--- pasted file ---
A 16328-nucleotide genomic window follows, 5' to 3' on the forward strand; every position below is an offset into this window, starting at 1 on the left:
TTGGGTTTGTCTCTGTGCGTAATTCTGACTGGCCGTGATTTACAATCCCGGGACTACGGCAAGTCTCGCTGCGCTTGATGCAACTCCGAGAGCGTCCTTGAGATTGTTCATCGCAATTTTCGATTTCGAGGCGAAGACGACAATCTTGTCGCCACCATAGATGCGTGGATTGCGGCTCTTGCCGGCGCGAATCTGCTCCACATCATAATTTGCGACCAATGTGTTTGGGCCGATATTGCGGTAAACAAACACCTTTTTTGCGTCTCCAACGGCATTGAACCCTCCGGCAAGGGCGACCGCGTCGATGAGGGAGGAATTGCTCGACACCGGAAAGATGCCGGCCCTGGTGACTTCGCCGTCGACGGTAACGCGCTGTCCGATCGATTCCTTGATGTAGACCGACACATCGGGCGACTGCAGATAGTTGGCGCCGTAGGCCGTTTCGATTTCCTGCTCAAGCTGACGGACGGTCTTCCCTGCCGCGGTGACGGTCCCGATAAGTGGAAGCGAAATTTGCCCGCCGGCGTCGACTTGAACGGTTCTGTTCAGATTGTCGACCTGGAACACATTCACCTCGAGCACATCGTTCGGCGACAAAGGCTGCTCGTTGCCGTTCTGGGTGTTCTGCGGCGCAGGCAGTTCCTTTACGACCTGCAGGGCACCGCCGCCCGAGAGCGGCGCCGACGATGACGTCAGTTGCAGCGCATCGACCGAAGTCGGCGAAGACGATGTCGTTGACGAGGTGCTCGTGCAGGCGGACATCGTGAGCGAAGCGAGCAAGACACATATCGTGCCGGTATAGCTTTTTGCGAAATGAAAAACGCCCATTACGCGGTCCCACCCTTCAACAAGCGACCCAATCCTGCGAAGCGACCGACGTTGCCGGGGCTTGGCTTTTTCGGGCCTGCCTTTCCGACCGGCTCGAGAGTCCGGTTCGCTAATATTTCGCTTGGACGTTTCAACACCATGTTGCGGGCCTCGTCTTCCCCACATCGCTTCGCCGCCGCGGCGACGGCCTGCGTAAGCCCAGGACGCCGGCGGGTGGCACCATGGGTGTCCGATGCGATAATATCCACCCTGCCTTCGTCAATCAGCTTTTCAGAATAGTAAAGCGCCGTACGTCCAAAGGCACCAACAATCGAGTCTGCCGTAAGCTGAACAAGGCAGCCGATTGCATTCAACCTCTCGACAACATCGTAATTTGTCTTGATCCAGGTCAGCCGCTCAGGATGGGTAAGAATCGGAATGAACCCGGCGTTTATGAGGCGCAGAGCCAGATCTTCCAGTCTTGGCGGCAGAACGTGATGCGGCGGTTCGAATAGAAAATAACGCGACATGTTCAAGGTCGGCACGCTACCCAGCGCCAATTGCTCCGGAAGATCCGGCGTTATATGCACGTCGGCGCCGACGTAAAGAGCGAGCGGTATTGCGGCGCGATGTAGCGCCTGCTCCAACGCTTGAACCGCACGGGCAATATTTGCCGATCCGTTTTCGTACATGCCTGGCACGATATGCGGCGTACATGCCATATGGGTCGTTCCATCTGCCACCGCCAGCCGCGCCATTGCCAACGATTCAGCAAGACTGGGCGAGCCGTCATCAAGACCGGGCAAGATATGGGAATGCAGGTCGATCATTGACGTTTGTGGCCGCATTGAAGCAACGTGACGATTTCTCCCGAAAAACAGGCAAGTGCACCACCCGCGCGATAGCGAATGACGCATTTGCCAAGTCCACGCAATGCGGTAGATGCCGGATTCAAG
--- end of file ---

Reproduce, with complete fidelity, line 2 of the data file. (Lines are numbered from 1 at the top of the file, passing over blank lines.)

TTGGGTTTGTCTCTGTGCGTAATTCTGACTGGCCGTGATTTACAATCCCGGGACTACGGCAAGTCTCGCTGCGCTTGATGCAACTCCGAGAGCGTCCTTGAGATTGTTCATCGCAATTTTCGATTTCGAGGCGAAGACGACAATCTTGTCGCCACCATAGATGCGTGGATTGCGGCTCTTGCCGGCGCGAATCTGCTCCACATCATAATTTGCGACCAATGTGTTTGGGCCGATATTGCGGTAAACAAACACCTTTTTTGCGTCTCCAACGGCATTGAACCCTCCGGCAAGGGCGACCGCGTCGATGAGGGAGGAATTGCTCGACACCGGAAAGATGCCGGCCCTGGTGACTTCGCCGTCGACGGTAACGCGCTGTCCGATCGATTCCTTGATGTAGACCGACACATCGGGCGACTGCAGATAGTTGGCGCCGTAGGCCGTTTCGATTTCCTGCTCAAGCTGACGGACGGTCTTCCCTGCCGCGGTGACGGTCCCGATAAGTGGAAGCGAAATTTGCCCGCCGGCGTCGACTTGAACGGTTCTGTTCAGATTGTCGACCTGGAACACATTCACCTCGAGCACATCGTTCGGCGACAAAGGCTGCTCGTTGCCGTTCTGGGTGTTCTGCGGCGCAGGCAGTTCCTTTACGACCTGCAGGGCACCGCCGCCCGAGAGCGGCGCCGACGATGACGTCAGTTGCAGCGCATCGACCGAAGTCGGCGAAGACGATGTCGTTGACGAGGTGCTCGTGCAGGCGGACATCGTGAGCGAAGCGAGCAAGACACATATCGTGCCGGTATAGCTTTTTGCGAAATGAAAAACGCCCATTACGCGGTCCCACCCTTCAACAAGCGACCCAATCCTGCGAAGCGACCGACGTTGCCGGGGCTTGGCTTTTTCGGGCCTGCCTTTCCGACCGGCTCGAGAGTCCGGTTCGCTAATATTTCGCTTGGACGTTTCAACACCATGTTGCGGGCCTCGTCTTCCCCACATCGCTTCGCCGCCGCGGCGACGGCCTGCGTAAGCCCAGGACGCCGGCGGGTGGCACCATGGGTGTCCGATGCGATAATATCCACCCTGCCTTCGTCAATCAGCTTTTCAGAATAGTAAAGCGCCGTACGTCCAAAGGCACCAACAATCGAGTCTGCCGTAAGCTGAACAAGGCAGCCGATTGCATTCAACCTCTCGACAACATCGTAATTTGTCTTGATCCAGGTCAGCCGCTCAGGATGGGTAAGAATCGGAATGAACCCGGCGTTTATGAGGCGCAGAGCCAGATCTTCCAGTCTTGGCGGCAGAACGTGATGCGGCGGTTCGAATAGAAAATAACGCGACATGTTCAAGGTCGGCACGCTACCCAGCGCCAATTGCTCCGGAAGATCCGGCGTTATATGCACGTCGGCGCCGACGTAAAGAGCGAGCGGTATTGCGGCGCGATGTAGCGCCTGCTCCAACGCTTGAACCGCACGGGCAATATTTGCCGATCCGTTTTCGTACATGCCTGGCACGATATGCGGCGTACATGCCATATGGGTCGTTCCATCTGCCACCGCCAGCCGCGCCATTGCCAACGATTCAGCAAGACTGGGCGAGCCGTCATCAAGACCGGGCAAGATATGGGAATGCAGGTCGATCATTGACGTTTGTGGCCGCATTGAAGCAACGTGACGATTTCTCCCGAAAAACAGGCAAGTGCACCACCCGCGCGATAGCGAATGACGCATTTGCCAAGTCCACGCAATGCGGTAGATGCCGGATTCAAG